A series of miracles. That's how Marshall Curtis describes the care he received at Mayo Clinic.
Marshall came to Mayo after being diagnosed with cirrhosis, the result of a rare genetic disorder. He was gravely ill, and his condition was complicated by obesity. Marshall and his family believed that if anyone could handle the complexity of his condition, it was Mayo Clinic.
"One of the things that impressed us very quickly was the quality of the Mayo system," says Marshall. "Every time we saw a physician, that physician knew what had happened in the appointment immediately prior."
For a year and a half, Marshall's doctors kept him alive while he waited to receive a liver transplant.
"They pulled one idea, one miracle out of the hat after another," says Marshall, recalling how each decision seemed to buy him another day.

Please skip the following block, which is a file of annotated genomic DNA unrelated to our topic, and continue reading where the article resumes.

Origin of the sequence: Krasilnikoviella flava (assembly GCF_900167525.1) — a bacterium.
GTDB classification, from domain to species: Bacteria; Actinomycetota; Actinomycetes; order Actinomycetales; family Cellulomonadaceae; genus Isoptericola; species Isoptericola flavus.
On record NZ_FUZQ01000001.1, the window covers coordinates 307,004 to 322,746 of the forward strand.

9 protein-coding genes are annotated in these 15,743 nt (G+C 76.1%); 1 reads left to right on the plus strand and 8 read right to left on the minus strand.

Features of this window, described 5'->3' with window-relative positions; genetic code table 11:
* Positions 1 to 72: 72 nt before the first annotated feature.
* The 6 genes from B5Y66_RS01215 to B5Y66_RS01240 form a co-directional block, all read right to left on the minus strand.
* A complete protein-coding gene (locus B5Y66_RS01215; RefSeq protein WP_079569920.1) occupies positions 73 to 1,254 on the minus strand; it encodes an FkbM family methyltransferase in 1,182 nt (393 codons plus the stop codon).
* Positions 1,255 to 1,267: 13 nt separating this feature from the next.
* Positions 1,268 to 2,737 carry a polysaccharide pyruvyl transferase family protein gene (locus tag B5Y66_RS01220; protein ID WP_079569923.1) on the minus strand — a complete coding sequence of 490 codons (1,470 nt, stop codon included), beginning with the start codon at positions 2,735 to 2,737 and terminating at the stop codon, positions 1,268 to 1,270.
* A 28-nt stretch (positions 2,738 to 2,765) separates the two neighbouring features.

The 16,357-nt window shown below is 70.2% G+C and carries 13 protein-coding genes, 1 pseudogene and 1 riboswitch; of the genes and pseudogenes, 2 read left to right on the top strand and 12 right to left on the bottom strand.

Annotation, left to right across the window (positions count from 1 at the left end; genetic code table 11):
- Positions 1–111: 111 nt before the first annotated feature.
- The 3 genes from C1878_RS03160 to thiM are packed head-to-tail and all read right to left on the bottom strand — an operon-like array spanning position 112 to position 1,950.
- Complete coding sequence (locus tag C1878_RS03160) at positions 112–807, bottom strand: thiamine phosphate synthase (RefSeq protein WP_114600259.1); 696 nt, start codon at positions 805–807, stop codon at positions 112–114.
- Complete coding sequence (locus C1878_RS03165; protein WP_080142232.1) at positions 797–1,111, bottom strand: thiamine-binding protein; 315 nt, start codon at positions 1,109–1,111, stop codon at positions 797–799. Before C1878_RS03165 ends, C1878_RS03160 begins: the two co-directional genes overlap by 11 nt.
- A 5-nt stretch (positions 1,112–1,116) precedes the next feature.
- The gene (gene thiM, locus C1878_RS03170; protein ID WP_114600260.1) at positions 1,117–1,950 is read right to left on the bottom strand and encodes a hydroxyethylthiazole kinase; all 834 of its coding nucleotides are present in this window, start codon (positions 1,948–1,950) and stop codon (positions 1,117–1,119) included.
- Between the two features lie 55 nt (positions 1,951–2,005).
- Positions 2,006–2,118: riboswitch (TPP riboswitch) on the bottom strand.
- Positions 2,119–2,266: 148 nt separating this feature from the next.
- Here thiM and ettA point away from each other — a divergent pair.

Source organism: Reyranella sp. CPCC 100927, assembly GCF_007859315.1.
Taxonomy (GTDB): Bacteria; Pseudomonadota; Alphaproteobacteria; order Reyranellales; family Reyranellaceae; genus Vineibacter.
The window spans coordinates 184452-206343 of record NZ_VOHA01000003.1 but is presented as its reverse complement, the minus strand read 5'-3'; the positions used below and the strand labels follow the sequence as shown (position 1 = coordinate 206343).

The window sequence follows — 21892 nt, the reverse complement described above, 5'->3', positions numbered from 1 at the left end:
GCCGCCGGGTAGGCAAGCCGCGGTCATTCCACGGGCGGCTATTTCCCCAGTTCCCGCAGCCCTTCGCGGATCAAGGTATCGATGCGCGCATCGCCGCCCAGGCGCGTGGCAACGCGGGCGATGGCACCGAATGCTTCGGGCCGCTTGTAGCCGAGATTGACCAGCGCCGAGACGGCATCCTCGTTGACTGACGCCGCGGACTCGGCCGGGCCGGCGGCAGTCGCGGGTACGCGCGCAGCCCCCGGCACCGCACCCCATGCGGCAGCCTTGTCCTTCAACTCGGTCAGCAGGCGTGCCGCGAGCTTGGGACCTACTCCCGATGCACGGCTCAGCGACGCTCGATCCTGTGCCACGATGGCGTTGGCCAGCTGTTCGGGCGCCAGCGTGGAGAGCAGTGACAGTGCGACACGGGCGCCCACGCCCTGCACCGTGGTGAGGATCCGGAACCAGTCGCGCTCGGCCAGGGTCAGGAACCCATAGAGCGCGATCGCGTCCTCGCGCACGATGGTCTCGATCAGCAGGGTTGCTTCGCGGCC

A serious concern during this period was Marshall's weight, which posed a risk both to his health and the ultimate success of the transplant. Marshall's doctors recommended he have a relatively new procedure that combined transplant and bariatric surgery. He agreed, and in June 2011, had both surgeries.
"It's like life starts over, like someone reset the clock," Marshall says of the experience. "I have a new life, a new set of firsts. And a new beginning."
Marshall, now a Mayo Clinic volunteer who often meets with patients awaiting transplant, credits his doctors — and his donor — for this new beginning.
"None of this would be possible without the care I've received at Mayo," he says. "I'm particularly grateful for my donor, and for the fact that they chose to give the gift of life. It's a gift that occupies some portion of my mind every day, because I know for a fact that without it I wouldn't be here."